The first decades of the twentieth century shook Russia to the core with war, revolution, and terror. This transformation of society is reflected in the literature of the times. One such work is the book Neopalimaia Kupina: Stikhi o voine i revoliutsii (The Burning Bush: Poems about War and Revolution) by Maximilian Voloshin (1877–1932). Containing poems written from 1905 to 1924, it is a work which depicts the war years and revolutionary period as one of many turning points in Russian history. This dissertation shows how Voloshin, a poet closely affiliated with the Russian Symbolists who had a profound interest in anthroposophy and occultism, used poetry not only to document the events of his times, but also to attempt to create theurgic art which could initiate a national revival. The dissertation examines the book’s compositional history, and outlines resurrection through death as the book’s underlying model.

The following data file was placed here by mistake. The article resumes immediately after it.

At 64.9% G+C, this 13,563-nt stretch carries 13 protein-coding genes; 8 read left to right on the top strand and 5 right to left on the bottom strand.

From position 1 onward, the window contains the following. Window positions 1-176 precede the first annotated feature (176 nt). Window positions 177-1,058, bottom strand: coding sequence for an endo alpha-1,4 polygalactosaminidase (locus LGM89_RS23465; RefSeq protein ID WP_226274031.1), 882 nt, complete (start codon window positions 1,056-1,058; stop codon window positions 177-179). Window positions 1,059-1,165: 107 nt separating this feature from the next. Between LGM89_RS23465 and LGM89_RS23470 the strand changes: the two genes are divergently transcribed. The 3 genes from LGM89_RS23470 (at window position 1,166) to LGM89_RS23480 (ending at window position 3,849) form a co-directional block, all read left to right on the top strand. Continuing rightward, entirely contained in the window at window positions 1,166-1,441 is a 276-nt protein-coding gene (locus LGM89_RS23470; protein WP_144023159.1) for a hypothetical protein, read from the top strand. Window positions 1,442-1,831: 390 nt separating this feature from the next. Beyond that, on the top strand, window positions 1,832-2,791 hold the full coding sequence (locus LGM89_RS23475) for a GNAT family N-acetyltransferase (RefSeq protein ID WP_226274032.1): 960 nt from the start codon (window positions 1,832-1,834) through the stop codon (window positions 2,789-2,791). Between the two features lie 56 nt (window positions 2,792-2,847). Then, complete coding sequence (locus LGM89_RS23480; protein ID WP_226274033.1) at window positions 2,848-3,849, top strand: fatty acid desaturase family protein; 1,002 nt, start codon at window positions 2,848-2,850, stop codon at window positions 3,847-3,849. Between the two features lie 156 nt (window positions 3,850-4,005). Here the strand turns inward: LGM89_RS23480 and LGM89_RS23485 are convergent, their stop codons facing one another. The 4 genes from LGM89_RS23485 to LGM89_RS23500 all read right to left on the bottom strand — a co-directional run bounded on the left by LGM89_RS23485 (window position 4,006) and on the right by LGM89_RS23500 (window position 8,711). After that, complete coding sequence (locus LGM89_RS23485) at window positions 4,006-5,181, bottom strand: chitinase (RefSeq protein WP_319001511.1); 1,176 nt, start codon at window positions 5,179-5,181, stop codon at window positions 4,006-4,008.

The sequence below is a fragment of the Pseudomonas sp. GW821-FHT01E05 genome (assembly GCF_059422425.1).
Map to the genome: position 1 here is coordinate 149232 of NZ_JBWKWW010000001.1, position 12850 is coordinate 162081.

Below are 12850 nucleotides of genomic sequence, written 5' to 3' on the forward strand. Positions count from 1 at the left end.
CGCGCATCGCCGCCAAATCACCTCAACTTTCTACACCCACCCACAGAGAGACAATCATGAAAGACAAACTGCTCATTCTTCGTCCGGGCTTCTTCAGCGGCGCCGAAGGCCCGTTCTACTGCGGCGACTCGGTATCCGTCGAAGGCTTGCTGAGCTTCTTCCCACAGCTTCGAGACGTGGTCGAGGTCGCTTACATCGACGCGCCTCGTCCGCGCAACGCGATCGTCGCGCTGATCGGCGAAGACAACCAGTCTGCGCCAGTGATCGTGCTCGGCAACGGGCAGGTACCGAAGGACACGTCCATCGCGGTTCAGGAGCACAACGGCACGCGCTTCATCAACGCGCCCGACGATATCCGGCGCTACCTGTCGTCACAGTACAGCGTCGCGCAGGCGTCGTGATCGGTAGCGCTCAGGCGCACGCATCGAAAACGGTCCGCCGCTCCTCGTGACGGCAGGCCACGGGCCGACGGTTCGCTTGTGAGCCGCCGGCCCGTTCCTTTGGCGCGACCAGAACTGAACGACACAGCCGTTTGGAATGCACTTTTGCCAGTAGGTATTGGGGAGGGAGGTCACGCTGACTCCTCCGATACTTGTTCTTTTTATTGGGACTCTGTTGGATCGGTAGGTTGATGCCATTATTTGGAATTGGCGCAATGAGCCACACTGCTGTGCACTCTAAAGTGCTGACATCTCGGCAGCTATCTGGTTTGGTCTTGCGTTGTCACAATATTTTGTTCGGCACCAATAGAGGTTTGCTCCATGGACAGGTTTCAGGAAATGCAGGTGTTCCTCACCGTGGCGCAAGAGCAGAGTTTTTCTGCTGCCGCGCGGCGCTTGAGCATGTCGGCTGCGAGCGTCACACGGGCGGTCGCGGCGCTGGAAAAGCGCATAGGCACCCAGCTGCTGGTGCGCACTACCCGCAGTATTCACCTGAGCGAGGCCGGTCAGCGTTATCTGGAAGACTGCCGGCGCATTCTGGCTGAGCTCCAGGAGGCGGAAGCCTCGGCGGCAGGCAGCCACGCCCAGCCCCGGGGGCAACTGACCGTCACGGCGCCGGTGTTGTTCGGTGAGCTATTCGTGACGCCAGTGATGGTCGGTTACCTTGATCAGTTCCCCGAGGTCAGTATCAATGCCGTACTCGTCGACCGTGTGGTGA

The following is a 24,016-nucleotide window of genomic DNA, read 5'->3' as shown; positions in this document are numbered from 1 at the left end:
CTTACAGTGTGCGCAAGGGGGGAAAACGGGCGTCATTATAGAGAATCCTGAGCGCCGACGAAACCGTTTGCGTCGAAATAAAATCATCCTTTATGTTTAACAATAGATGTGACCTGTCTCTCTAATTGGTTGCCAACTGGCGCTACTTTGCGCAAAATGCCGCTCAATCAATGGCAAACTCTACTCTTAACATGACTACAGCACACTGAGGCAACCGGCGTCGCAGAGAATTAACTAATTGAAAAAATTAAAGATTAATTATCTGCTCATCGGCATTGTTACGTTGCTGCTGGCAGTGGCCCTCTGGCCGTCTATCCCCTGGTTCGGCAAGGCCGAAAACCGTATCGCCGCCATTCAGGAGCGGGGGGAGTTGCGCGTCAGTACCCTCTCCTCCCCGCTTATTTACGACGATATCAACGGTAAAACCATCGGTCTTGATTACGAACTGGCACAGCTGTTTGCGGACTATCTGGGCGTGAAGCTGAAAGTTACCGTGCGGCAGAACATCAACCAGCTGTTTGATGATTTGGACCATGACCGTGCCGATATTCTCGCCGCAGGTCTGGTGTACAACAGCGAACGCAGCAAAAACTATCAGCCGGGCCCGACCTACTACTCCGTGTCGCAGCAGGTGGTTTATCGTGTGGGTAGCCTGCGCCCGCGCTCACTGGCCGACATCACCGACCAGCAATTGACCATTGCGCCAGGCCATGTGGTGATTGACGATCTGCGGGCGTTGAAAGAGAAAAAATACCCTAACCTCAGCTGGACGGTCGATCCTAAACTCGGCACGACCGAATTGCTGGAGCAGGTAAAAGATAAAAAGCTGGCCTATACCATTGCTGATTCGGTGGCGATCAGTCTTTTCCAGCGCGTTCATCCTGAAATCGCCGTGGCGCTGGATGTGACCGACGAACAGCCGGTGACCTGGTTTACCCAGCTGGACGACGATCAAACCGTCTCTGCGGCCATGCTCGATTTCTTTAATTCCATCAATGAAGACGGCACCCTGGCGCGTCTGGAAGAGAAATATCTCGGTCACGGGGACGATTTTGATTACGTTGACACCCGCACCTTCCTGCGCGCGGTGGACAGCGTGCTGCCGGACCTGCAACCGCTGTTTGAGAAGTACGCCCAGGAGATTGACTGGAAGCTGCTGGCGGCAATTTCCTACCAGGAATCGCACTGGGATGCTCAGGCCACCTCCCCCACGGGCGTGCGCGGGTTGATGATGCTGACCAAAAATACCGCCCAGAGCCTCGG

Emma-Lina Löflund is a specialist in Russian poetry. She is affiliated with the Department of
Slavic and Baltic Studies, Finnish, Dutch and German at Stockholm University.
This is a doctoral thesis in Slavic Languages at Stockholm University, Sweden 2021.